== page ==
Three notes on e-mail practices and attorney-client privilege

Tips on e-mail productivity abound on this blog, yet in-house lawyers may not think of those techniques as they bear on the attorney-client privilege. A speaker at the Georgia Corporate Counsel Institute mentioned that wanton copying by clients of a lawyer on routine e-mails makes it harder later to defend the privilege for a particular e-mail. So, in-house lawyers should advise their clients against unthinkingly copying messages to them.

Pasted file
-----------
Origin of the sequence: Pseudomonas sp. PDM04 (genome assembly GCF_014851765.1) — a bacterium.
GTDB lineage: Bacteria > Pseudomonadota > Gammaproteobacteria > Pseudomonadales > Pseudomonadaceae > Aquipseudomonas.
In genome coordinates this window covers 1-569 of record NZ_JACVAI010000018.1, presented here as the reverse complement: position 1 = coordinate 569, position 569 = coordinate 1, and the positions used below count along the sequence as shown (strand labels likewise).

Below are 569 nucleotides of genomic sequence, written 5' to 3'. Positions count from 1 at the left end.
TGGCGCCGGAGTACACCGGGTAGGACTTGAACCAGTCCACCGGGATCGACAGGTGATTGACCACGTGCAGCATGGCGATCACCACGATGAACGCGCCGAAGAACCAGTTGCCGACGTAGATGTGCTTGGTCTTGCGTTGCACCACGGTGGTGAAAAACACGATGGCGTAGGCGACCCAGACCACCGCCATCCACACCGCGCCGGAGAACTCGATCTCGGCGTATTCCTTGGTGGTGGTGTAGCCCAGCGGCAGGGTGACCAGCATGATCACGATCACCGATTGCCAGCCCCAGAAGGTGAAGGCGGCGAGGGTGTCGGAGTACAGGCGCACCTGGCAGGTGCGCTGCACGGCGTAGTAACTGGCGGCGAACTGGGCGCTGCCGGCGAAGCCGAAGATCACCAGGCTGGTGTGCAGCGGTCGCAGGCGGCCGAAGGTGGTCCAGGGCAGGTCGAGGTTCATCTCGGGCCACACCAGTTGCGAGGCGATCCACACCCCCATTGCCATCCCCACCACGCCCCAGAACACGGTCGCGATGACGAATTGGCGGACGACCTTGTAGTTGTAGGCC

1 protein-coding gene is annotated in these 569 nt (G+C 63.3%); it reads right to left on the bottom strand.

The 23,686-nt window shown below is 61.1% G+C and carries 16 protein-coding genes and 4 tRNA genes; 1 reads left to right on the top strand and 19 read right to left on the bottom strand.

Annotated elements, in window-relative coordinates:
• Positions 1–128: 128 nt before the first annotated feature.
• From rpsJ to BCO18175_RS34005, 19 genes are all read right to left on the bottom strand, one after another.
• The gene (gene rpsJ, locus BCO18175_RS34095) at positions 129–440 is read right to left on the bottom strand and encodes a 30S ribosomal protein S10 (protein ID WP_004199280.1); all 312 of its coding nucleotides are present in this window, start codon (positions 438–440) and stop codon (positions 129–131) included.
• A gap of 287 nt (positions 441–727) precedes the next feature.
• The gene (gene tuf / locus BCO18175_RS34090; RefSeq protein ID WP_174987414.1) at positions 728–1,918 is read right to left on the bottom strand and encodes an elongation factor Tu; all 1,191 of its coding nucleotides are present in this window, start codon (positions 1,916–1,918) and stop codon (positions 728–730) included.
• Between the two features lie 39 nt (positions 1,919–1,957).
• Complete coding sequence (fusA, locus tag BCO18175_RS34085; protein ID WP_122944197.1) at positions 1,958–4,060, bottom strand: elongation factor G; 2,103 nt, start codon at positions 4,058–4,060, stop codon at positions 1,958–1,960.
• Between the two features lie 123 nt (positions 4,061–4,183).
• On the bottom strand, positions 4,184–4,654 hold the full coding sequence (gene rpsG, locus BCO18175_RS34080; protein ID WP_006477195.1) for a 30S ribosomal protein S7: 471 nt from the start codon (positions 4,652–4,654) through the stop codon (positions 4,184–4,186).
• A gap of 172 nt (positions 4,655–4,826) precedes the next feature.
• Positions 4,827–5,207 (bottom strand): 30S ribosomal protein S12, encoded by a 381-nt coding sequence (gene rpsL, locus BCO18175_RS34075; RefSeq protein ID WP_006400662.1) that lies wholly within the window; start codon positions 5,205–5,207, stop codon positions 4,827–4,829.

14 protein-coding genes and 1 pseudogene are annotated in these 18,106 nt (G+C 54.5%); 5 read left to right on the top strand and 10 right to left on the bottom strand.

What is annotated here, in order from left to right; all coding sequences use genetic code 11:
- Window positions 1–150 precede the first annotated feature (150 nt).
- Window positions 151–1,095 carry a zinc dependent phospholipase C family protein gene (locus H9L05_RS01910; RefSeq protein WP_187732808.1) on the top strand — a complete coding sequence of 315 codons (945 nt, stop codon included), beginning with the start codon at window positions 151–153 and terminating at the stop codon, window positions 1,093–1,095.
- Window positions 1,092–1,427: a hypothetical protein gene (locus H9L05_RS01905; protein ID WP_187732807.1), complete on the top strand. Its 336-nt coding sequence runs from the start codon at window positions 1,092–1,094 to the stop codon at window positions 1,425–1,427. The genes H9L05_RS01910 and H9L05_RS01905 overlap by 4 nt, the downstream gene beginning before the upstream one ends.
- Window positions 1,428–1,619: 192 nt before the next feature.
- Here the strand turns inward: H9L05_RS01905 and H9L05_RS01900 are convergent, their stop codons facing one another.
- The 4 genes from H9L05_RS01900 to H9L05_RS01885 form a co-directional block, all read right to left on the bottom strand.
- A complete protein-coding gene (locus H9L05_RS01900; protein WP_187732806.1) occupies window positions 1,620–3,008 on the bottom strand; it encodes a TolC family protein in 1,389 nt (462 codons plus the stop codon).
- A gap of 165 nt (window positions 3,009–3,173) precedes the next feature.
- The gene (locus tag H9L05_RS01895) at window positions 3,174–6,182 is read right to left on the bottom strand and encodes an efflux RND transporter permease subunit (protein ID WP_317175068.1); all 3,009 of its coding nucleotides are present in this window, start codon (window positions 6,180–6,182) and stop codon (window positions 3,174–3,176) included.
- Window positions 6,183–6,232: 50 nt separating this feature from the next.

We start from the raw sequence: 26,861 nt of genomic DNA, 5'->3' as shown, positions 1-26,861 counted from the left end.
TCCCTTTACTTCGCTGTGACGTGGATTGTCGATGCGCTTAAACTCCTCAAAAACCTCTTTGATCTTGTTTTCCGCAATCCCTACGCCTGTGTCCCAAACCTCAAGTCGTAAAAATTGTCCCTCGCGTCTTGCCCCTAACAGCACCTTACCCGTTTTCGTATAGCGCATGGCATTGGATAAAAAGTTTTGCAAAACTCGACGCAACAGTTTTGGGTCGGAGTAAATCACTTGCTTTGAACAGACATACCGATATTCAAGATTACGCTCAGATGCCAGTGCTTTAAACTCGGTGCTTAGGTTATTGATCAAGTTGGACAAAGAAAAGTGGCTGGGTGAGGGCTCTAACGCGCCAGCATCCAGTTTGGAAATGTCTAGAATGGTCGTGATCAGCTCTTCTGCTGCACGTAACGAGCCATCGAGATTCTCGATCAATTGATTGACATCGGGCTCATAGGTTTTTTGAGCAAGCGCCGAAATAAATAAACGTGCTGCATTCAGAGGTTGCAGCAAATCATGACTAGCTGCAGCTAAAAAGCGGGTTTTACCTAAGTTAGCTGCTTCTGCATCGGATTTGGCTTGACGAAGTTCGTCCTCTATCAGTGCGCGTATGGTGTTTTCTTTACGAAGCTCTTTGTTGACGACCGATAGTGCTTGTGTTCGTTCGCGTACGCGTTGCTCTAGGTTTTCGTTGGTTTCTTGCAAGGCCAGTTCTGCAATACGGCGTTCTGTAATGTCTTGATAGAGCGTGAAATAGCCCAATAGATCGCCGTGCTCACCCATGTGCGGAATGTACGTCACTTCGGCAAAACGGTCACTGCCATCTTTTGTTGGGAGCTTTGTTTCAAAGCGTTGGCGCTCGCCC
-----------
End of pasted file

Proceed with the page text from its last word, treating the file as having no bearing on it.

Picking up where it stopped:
Another point picked on signature blocks automatically appended to messages. If every outgoing e-mail by you, an in-house attorney, claims to be privileged, you have weakened your argument. Sometimes you act in a compliance role or offer business advice, unable to claim privilege. Too facile a use of the automatic assertion of privilege vitiates it.

She closed with precautions about “reply all.” Even if you have chosen a key message that deserves protection and not blurred the privilege’s protection through over-use, if the recipient copies other people or if you casually click “reply all” and do the same, poof, the privilege can evaporate.

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